By: Amber Leventry
Five years ago the meaning of Valentine’s Day changed for me. It is no longer just a Hallmark holiday, filled with clichés of chocolate, love poems, and flowers. The intensity in which I feel love shifted on February 14th, 2011. On that day, before I left for work, I kissed my partner, Amy, and asked her how she had slept. She was on maternity leave, still in bed, and a day past her due date, pregnant with our first child. “Not well,” she replied. “I was really gassy.”
I was ridiculously text-book prepared for the birth of our daughter. From books to classes and pamphlets in between, I spent nine months trying to read and understand Amy’s pregnant body. I monitored her water intake, exercise routine, and temperature when she slept poolside during the summer—I was sure all of that sweating was not good for the baby. I was a total pain in the ass. Yet with all of this pre-baby information, the one tidbit that turned out to be helpful was that an early sign of labor was flatulence.
I went to work that morning positive I would become a parent that day or the next. I loved feeling my daughter’s movements when my hands or back were pressed against Amy’s belly. I can still hear the rhythm of her strong heartbeat when it filled the obstetrician’s exam room for the first time. I cherished the few times we peaked in on her through ultrasound; I then carried the grainy ultrasound images with me just to better visualize who I was falling in love with.
I hoped she would join me when I took our dog, Bailey, for walks. I warned her that I drink too much coffee and eat a lot of peanut butter. I revealed a few bad habits. I filled her in on my Obsessive-Compulsive Disorder and let her know I would do my best to not let it interfere with her growth, curiosity, or spirit. And I secretly started listening to a CD of lullabies created by one of my favorite folk singers. I was learning the words so I could serenade her.
When I came home from work that afternoon, Amy was complaining of back pain and her inability to sit in one position for more than a few minutes. I was convinced she was in the early stages of labor. She was convinced she had pulled a muscle in her back when she dragged our arthritic dog out of a snow bank earlier in the day.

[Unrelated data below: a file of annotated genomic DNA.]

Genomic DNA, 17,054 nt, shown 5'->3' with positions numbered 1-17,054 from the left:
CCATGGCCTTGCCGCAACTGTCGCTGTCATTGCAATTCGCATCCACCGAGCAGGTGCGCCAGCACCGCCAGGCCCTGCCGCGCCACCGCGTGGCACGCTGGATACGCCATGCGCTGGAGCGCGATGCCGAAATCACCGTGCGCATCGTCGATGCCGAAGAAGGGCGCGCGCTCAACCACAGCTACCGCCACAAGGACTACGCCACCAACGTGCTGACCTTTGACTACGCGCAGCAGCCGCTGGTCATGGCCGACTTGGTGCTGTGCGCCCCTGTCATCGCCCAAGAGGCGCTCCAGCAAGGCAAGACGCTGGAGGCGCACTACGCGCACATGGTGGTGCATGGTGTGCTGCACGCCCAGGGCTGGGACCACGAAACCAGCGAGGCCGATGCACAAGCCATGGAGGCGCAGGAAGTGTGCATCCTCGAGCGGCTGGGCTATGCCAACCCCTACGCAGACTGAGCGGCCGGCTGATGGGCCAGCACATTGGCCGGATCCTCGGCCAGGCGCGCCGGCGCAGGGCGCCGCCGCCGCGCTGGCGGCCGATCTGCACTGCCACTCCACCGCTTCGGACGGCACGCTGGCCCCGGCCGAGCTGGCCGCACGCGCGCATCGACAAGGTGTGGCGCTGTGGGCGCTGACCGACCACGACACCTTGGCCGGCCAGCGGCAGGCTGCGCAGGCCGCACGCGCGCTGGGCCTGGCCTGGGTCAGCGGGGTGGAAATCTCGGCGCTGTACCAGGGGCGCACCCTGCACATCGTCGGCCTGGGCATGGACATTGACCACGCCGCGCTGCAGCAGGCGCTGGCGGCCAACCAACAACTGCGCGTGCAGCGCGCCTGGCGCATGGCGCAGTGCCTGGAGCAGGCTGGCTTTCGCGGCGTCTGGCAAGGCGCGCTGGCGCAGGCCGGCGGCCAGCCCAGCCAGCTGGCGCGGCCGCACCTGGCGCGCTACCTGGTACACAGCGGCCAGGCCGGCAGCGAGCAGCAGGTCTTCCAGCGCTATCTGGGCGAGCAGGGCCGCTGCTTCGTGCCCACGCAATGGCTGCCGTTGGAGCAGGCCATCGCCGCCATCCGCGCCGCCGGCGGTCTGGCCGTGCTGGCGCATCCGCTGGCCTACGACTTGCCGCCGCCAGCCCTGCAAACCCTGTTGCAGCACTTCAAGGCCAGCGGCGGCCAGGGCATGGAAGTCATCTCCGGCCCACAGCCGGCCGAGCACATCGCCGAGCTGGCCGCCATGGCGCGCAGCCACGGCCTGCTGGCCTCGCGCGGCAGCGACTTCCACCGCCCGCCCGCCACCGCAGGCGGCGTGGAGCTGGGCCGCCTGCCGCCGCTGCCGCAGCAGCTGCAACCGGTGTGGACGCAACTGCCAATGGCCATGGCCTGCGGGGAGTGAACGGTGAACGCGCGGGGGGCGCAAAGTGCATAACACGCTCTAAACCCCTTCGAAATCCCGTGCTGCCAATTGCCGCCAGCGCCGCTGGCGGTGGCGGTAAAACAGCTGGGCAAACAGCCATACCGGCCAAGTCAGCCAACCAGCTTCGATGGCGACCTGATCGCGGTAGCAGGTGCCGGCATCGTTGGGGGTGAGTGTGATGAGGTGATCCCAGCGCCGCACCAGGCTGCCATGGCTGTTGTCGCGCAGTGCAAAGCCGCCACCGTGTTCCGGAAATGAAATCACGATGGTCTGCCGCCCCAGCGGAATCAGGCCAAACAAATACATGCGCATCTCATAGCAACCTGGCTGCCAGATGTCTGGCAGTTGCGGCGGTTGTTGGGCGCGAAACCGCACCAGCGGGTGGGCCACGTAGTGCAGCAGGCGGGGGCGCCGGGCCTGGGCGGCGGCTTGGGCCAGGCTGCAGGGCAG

Amy’s solution was to see her acupuncturist and then call a homeopathic chiropractor first thing the next morning. My solution was to laugh at her denial of the situation at hand. Her pain was getting worse and more frequent, but she was certain a pulled muscle was the cause and not a baby trying to escape her body.
Amy’s pregnancy had been relatively easy and the idea of back labor was terrifying and not expected. When I called our doctor to let her know things were happening, she advised me of positions to have Amy do to turn the baby if she in fact had flipped since our last ultrasound. Amy labored from home for a few more hours, trying to do our normal routine of dinner and Glee. After she vomited, I knew it was time. By the time we arrived at the hospital, she was six centimeters dilated and spent most of her time in the tub, with hot water massaging her back.
All of Amy’s modesty was gone. She seemed to revert to a place of primal existence, a place where she was at one with what was happening to her body. She was focused and understood the steps of the dance she and the baby were doing. She labored, bled, and pushed. Watching Amy struggle to get our daughter into the world challenged my emotional toughness. There was nothing I could do. Nothing that felt like active fixing, doing, helping.
For what turned out to be the last hour of labor, I watched our daughter’s head emerge and then go back to its current home. Our daughter was literally tearing Amy apart. The amount of blood and the uncertainty of the situation stripped away my bravado. Amy was doing the hardest work of her life, while I tried my hardest to support her. I was forced to stay in vulnerability. I was scared. I wanted nothing more than her, my daughter, and my whole world to be okay again.
And then it happened. I watched our daughter’s head finally emerge, quickly followed by the rest of her slippery body. “She’s here! She’s here!” I kept shouting. When Amy finally opened her eyes after a night of squeezing them shut, I saw that she had broken all of the blood vessels in the whites of her eyes. Her eyes were as red the blood on Eva, who finally lay on Amy’s chest.
The relief I felt when Eva was born is like nothing I can attempt to describe. I suddenly felt lighter despite the overwhelming amount of pride and joy that filled my body. I became more focused than I had ever been, and a small hole in my heart, yet to be filled by any of my roles in life, closed.
Eva’s birth story started on Valentine’s Day and lasted nearly 24 hours. Dinner was not at all romantic as it came back up between contractions. Any sexy lingerie of past Valentine’s Day celebrations was replaced with post-birth mesh underwear. And overnight accommodations were not in a swanky hotel room. We slept in side-by-side hospital beds, exhausted in very different ways.
But Cupid certainly struck again. Our love for each other grew stronger than ever as Amy and I fell in love with our first baby and newest Valentine.
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Originally published on The Seattle Lesbian
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